A major national conference seeking to address the issue of gender balance in the UK fire and rescue service has been held in Sheffield.
More than 90 delegates from nearly 30 different organisations met at South Yorkshire Fire & Rescue’s Handsworth training centre for the event, hailed as the most important gender focussed event ever to have been held within the fire sector.
Keynote speakers included the Chief Executive of Kent Fire & Rescue, Ann Millington, and Becci Bryant, Deputy Chief Executive Officer at Staffordshire Fire & Rescue.
New research was also presented by researchers from the organisation Women To Work about the potential barriers experienced by women in the fire and rescue service, as well as possible solutions.
The findings were based on research carried out with employees at South Yorkshire Fire & Rescue, placing SYFR at the forefront of addressing women’s development issues within the UK fire sector.
Sector leading research
South Yorkshire Fire & Rescue’s Chief Fire Officer James Courtney, speaking at the event, said: “In my role as Chief Fire Officer I am rightly proud of much of the work we do in South Yorkshire- work that has helped make our communities safer than they have been at any time in my organisation’s history.
“But as someone who cares deeply about continuously improving and pushing myself and this organisation forward, I also try hard to be aware of our own challenges. We know that the issue of gender balance is a challenge for all fire and rescue services, which is what makes this event so important, providing an opportunity for real and lasting change.
“That’s why we opened ourselves up to the research. We hope that by opening our organisation up to this level of academic rigour and external scrutiny we can place South Yorkshire at the forefront of tackling gender balance within the fire and rescue service.”
Barriers and solutions
The research revealed the main barriers to gender balance in the fire and rescue service being the culture of an organisation. Although women are now an established part of the workforce, the pace of changes to organisational culture has often been much slower.
Other barriers cited included policies at work, including those relating to childcare and maternity leave, and promotion processes, where male colleagues often benefit from a certain level of informal networking and mentoring in a way which is not always open to women.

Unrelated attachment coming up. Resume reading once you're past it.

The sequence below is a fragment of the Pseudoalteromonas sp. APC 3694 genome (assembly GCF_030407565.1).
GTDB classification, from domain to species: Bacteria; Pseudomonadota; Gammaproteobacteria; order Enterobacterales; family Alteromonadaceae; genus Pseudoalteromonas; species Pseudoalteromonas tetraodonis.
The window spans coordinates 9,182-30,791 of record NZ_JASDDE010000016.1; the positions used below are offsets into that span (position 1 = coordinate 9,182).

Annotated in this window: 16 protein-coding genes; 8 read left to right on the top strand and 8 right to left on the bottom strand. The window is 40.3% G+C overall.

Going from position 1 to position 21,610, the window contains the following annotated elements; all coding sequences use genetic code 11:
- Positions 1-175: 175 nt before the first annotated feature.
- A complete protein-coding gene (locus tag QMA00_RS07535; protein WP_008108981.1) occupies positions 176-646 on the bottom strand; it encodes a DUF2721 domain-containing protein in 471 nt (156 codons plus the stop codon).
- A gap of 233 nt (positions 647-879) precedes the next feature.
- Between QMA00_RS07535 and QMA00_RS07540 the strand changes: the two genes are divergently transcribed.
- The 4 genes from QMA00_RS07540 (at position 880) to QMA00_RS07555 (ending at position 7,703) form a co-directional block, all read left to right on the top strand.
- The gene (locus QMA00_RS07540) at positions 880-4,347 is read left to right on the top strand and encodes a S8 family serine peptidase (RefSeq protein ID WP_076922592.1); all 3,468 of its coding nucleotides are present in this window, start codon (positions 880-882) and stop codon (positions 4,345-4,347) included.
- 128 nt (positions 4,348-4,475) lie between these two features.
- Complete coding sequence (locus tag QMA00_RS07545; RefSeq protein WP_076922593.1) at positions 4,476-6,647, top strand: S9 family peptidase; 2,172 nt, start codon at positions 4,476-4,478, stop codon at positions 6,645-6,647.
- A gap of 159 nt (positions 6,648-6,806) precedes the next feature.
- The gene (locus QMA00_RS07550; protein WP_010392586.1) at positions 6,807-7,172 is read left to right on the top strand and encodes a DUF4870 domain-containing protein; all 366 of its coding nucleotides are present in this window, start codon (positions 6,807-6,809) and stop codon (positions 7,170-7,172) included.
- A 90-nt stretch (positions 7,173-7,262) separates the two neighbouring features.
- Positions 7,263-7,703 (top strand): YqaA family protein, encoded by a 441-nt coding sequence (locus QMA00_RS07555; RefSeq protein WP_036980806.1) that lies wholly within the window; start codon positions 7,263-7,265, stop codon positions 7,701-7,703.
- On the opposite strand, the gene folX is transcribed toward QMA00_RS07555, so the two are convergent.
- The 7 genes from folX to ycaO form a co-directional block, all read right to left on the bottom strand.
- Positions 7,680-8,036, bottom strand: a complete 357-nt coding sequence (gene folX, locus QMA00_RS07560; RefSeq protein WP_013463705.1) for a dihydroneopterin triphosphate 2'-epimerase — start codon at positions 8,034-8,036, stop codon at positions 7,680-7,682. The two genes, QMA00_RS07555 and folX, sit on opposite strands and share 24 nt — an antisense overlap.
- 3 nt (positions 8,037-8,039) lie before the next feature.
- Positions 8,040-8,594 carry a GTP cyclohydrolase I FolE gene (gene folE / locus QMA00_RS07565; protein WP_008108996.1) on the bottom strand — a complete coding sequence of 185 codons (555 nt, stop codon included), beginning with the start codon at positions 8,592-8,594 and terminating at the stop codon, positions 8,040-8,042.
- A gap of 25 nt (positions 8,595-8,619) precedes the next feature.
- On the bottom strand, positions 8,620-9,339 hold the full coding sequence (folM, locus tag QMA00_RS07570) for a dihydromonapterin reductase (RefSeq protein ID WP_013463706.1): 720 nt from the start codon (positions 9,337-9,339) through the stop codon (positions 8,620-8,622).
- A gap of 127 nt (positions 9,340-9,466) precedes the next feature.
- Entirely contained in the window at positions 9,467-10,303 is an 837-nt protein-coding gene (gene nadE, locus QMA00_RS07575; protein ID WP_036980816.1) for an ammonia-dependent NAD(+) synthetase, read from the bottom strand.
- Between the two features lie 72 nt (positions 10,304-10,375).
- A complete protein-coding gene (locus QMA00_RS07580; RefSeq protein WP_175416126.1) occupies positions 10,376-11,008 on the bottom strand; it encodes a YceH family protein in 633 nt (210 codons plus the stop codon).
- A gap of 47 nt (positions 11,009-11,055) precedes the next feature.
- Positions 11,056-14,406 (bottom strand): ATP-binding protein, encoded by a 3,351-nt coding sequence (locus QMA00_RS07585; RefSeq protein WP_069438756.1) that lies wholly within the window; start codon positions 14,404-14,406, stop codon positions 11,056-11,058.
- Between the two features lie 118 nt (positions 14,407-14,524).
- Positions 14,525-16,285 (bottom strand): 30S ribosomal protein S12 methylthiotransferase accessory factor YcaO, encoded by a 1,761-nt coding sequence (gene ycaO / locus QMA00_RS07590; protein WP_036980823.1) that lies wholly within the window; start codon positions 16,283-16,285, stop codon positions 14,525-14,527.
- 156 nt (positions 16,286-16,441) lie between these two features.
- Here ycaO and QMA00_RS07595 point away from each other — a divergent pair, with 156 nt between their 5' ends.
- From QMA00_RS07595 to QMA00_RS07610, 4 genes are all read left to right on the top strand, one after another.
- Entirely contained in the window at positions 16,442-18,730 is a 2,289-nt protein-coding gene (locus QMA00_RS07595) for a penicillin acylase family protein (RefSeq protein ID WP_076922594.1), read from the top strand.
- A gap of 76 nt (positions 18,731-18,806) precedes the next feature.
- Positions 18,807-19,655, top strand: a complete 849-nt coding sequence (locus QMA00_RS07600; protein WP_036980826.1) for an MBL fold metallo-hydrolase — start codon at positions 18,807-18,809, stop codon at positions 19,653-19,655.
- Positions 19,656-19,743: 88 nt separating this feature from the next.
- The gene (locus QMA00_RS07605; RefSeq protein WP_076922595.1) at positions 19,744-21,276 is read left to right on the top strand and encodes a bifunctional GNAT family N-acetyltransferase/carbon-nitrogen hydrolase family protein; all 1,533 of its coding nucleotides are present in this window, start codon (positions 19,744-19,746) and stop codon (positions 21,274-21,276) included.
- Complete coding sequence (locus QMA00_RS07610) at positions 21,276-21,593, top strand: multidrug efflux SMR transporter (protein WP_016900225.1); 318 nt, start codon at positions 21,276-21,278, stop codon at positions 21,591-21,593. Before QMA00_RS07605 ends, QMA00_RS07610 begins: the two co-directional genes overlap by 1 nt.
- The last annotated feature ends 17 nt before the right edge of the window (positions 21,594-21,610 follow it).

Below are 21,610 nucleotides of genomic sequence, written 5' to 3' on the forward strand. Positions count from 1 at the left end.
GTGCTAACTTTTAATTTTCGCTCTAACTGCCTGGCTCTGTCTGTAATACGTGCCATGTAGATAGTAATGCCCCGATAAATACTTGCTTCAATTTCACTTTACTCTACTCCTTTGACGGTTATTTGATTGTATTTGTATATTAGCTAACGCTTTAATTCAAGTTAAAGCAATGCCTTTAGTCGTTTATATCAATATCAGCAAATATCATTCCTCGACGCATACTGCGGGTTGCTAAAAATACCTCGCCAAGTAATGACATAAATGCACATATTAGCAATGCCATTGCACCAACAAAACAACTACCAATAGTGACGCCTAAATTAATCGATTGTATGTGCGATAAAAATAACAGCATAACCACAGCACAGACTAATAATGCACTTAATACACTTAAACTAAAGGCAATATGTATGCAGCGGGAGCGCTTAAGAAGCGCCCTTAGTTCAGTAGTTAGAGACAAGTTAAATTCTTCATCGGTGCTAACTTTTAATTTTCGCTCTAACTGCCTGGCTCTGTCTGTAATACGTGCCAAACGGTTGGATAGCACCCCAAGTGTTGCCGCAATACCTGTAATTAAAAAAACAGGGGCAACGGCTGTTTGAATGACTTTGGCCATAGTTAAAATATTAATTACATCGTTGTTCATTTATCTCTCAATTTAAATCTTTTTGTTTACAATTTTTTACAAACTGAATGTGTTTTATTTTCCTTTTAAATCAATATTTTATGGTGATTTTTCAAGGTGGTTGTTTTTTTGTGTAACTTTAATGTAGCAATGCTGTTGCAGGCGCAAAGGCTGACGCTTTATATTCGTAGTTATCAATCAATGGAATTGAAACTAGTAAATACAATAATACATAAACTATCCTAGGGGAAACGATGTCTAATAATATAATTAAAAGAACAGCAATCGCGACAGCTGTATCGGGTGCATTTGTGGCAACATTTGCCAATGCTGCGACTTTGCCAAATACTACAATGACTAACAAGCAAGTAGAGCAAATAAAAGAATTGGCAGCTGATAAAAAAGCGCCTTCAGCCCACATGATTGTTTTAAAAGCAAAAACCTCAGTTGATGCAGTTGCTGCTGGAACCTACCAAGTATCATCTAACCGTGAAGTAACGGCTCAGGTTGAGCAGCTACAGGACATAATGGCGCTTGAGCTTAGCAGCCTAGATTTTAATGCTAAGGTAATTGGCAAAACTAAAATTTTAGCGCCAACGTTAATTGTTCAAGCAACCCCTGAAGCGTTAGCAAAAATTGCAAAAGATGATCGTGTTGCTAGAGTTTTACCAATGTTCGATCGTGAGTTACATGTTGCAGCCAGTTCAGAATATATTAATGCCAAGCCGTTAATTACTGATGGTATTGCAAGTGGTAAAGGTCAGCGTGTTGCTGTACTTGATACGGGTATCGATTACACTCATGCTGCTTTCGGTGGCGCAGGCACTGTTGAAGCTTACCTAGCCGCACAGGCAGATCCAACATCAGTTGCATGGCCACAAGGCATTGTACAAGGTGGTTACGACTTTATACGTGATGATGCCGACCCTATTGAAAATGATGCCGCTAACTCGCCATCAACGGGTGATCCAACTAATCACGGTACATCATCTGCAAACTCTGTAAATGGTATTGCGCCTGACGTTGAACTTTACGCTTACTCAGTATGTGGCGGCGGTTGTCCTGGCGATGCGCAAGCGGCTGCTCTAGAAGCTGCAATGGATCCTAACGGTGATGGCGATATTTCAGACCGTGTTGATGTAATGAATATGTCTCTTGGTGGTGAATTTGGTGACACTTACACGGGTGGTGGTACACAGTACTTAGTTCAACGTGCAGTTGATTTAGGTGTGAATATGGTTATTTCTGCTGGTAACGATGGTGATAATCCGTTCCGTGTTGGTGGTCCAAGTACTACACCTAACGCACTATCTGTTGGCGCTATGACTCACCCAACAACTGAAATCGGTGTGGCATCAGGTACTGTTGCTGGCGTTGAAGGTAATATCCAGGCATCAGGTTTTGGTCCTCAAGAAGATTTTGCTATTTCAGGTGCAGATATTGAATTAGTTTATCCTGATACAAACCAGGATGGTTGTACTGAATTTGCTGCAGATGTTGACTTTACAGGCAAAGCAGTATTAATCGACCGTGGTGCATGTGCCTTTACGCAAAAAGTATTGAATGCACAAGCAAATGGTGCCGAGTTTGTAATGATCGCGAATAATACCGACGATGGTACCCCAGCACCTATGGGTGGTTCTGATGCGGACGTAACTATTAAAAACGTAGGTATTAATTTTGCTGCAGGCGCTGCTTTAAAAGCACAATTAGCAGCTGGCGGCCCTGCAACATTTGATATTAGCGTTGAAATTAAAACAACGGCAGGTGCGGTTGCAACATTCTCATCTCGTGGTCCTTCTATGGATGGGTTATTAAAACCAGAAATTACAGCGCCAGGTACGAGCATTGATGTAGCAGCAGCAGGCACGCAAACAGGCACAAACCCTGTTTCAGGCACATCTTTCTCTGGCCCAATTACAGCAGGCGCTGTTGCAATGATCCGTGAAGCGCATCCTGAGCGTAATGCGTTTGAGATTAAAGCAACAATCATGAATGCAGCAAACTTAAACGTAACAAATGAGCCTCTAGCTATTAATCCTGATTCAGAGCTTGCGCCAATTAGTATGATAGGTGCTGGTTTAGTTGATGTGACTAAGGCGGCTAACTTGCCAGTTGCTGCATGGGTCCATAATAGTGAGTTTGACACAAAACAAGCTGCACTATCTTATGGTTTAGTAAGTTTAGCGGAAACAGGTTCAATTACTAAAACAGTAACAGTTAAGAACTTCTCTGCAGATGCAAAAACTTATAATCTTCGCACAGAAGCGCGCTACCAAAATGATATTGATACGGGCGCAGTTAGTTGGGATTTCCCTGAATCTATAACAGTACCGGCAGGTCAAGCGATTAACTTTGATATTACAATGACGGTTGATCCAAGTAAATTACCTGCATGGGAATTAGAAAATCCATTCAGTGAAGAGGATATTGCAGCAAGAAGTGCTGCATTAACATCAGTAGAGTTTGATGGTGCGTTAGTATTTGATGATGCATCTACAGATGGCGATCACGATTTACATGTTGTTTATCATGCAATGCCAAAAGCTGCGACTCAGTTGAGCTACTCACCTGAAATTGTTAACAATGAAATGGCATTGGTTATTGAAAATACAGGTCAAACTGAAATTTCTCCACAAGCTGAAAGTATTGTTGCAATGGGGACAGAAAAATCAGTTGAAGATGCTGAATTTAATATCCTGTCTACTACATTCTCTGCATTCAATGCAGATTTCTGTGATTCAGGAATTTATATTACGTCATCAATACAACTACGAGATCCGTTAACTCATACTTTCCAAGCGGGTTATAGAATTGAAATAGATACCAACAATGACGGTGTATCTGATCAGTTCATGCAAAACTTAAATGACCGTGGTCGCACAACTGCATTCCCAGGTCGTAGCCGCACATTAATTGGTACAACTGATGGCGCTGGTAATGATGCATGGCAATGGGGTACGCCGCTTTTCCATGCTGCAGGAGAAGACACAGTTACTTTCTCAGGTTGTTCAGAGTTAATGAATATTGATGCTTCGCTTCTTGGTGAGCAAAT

Women’s confidence and sense of self worth was also seen as a barrier, with many choosing not to put themselves forward for promotion even though they had all of the necessary competencies.
But research participants also came up with a long list of solutions to some of these issues, including more flexible working patterns, development programmes and mentoring schemes, a review of current promotion processes and developing managers to recognise talent beyond traditional command and control traits.
Benefits of a diverse fire service
Becci Bryant, Deputy Chief Executive at Staffordshire Fire & Rescue, spoke about the important contribution a diverse workforce and make to a fire and rescue service
“I strongly believe that effective leadership today requires a combination of skills that are viewed as traditionally feminine and those seen as gender neutral. Research shows that many skills needed for successful leadership today are often perceived as traditional female attributes.
“People who are collaborative, empathetic, loyal and selfless were shown to be more successful than those deemed proud, resilient or independent. I do think that we women are up for a good challenge and we are not afraid of making mistakes, I certainly know I have made plenty but that is how we learn and grow as individuals and as leaders.
“I do think that women have a fantastic range of interpersonal skills, which allow us to see beyond the immediately obvious and explore other avenues especially when it comes to working with other people.
“As we move forward in the challenges we face we cannot act as an island, we have to be collaborative and be prepared to work with others as well as admitting we don’t actually have the answers because the challenges we face are unique to ones we have experienced before,” said Becci.
In her keynote address, Chief Executive Ann Millington of Kent Fire & Rescue spoke about the important role senior managers play in promoting a diverse workforce and how perceptions of what makes a ‘strong leaders’ have dramatically changed in the last century.
“Leadership models have changed from a position as little as 75 years ago where physical size- first shorter leaders, then taller ones- was seen as being vital to strong leadership, which seems almost incredible to us now.
“Then, ‘traits’ like charisma, strength and authority became important- traits which are pretty difficult to define and ultimately poor indicators of what makes a good leader.
“Finally, we have arrived at a position where authentic leadership is being championed, with the ability to be yourself and be who you are at work now a much stronger indicator of good leadership”, said Ann.